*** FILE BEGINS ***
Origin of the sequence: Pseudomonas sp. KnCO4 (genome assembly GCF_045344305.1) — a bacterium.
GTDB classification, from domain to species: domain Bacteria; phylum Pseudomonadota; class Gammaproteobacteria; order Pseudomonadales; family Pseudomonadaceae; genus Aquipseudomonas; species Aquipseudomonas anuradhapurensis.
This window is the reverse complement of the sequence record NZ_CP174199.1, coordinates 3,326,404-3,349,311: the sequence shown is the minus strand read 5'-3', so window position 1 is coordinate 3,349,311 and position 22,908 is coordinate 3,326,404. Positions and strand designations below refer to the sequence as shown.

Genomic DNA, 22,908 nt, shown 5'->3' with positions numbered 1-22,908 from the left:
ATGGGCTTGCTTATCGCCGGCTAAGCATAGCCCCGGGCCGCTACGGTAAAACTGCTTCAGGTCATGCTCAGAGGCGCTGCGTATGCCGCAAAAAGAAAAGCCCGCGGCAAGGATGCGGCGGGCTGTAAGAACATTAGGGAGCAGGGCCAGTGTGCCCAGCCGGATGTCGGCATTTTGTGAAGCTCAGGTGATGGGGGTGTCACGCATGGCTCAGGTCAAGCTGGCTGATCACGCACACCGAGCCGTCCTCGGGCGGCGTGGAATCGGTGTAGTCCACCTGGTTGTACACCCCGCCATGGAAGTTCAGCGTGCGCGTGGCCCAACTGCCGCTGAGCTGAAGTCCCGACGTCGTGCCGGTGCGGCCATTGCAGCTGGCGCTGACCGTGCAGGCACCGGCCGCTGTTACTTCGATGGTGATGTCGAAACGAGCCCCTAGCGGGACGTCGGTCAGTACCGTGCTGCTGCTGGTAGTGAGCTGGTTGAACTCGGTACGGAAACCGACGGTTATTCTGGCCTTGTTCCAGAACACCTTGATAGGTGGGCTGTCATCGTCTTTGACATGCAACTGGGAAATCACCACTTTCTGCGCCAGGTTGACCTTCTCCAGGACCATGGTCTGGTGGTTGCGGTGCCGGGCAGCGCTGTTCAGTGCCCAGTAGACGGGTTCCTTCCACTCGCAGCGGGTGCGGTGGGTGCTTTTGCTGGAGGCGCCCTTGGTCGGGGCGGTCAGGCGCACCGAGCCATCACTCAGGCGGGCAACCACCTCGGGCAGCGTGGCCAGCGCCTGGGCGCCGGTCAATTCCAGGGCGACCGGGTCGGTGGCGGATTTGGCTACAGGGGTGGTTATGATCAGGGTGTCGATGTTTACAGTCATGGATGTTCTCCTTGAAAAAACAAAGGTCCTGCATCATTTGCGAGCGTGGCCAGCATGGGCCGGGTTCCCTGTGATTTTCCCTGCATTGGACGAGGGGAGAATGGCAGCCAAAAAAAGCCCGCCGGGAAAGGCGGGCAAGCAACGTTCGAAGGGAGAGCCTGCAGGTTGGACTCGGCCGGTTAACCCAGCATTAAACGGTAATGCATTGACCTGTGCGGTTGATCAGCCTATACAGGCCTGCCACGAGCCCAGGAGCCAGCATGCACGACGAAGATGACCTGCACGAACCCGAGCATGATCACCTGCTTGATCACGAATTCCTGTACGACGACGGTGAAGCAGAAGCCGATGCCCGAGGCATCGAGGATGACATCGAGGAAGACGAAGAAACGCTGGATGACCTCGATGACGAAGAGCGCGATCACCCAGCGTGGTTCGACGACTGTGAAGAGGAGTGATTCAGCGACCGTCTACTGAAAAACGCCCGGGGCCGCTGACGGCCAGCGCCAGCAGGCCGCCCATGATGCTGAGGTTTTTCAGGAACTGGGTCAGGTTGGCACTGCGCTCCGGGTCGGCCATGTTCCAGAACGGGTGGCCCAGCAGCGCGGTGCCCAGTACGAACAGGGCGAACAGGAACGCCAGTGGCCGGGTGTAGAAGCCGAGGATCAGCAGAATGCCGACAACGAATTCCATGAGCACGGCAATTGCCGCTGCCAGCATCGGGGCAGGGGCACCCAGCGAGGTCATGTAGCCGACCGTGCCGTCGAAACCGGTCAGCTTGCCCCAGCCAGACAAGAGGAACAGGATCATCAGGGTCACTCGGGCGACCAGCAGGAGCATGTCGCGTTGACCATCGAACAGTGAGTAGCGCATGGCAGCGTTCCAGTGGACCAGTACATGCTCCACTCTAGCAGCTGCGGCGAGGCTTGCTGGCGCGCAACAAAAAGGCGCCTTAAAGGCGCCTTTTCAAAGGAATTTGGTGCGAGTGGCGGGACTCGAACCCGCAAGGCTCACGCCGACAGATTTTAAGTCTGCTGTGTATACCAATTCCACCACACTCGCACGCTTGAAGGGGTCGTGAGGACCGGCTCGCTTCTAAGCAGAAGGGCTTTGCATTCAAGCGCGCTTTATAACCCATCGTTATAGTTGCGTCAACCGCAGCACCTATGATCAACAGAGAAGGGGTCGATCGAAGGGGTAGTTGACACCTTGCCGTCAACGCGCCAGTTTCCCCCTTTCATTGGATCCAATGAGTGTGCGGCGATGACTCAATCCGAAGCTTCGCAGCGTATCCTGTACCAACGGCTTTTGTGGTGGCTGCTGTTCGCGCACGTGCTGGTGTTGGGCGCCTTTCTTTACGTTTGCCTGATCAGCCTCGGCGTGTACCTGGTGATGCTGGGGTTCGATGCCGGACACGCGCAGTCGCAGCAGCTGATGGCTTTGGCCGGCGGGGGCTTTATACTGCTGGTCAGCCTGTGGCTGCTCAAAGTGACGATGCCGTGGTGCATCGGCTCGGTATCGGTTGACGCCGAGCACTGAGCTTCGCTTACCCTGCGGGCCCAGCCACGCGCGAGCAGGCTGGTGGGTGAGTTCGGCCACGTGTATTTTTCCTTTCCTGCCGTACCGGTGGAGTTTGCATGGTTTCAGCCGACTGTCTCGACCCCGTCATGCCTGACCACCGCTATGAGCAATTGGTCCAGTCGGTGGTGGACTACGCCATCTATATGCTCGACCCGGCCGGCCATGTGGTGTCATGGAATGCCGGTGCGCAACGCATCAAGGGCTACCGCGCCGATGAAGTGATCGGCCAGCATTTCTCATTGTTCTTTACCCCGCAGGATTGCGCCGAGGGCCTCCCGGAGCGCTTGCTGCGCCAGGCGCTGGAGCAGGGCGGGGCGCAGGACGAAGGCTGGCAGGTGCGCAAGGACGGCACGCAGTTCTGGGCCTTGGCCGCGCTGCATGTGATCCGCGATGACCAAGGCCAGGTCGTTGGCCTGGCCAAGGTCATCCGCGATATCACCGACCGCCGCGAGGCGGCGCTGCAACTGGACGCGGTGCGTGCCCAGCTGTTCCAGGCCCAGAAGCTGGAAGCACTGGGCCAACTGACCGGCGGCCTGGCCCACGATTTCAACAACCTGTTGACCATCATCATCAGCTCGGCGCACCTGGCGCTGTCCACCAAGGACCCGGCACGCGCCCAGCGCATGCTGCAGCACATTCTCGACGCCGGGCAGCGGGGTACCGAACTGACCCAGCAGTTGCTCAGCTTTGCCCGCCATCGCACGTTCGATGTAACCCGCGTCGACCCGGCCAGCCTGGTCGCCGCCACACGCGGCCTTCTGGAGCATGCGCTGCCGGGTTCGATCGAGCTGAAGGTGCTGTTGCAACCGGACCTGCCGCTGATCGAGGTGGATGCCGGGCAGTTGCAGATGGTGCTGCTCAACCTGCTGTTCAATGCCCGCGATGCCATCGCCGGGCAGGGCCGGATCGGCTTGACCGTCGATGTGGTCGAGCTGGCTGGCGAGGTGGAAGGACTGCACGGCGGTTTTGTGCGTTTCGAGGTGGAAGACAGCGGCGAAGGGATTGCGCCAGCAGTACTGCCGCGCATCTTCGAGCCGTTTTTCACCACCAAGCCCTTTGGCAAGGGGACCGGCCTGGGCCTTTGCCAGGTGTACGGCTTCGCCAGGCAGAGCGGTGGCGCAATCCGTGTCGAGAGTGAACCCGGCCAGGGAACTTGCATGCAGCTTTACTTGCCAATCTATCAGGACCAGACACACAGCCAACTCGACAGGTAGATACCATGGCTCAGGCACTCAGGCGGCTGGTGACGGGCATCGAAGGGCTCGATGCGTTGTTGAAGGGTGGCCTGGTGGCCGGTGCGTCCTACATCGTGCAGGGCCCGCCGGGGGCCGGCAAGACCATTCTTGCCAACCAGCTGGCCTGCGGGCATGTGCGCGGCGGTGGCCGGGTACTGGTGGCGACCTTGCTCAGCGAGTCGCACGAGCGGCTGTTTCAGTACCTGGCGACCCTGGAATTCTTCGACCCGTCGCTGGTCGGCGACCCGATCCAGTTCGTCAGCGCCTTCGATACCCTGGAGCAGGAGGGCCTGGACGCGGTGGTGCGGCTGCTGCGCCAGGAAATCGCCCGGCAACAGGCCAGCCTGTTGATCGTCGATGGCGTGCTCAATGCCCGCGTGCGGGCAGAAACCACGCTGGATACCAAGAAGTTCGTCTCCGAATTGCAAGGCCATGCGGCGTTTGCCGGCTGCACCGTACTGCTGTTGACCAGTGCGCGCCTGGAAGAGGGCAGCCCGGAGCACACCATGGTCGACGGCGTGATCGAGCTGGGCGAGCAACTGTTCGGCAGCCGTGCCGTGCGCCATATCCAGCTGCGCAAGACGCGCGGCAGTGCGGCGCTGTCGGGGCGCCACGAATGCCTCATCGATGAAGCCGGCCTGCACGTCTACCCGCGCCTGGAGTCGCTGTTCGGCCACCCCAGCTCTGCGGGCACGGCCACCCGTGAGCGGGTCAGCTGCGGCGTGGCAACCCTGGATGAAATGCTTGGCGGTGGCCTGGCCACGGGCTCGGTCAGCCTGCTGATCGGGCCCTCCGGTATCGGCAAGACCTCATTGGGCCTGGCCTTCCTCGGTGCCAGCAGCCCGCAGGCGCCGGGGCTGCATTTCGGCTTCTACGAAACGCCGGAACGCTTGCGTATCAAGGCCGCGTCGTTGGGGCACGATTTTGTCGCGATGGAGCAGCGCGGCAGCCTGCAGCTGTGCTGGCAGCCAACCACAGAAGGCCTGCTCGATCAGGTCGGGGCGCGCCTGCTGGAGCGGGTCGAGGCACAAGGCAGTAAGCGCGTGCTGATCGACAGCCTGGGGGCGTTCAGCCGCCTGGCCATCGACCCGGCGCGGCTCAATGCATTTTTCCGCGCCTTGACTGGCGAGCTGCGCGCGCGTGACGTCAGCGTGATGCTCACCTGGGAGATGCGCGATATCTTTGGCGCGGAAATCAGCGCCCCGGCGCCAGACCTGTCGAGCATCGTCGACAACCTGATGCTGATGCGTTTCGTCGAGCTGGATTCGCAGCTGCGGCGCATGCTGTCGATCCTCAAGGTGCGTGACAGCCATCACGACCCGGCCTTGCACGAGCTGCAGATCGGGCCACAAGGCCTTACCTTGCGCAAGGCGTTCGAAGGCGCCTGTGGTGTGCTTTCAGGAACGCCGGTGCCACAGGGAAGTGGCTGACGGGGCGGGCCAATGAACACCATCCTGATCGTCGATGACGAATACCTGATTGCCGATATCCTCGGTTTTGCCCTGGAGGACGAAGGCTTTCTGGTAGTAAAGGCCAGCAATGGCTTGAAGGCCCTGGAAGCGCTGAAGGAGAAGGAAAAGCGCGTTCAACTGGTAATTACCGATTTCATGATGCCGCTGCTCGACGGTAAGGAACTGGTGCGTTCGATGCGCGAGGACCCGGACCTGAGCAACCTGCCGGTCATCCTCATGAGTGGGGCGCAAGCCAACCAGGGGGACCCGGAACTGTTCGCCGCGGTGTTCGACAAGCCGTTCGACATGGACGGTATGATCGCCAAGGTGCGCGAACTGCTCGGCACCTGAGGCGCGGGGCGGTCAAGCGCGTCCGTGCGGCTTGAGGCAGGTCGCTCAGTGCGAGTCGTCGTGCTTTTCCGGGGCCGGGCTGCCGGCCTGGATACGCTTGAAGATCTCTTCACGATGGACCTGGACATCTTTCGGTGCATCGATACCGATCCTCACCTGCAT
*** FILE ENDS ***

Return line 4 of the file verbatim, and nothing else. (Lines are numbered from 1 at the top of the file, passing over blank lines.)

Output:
Genomic DNA, 22,908 nt, shown 5'->3' with positions numbered 1-22,908 from the left: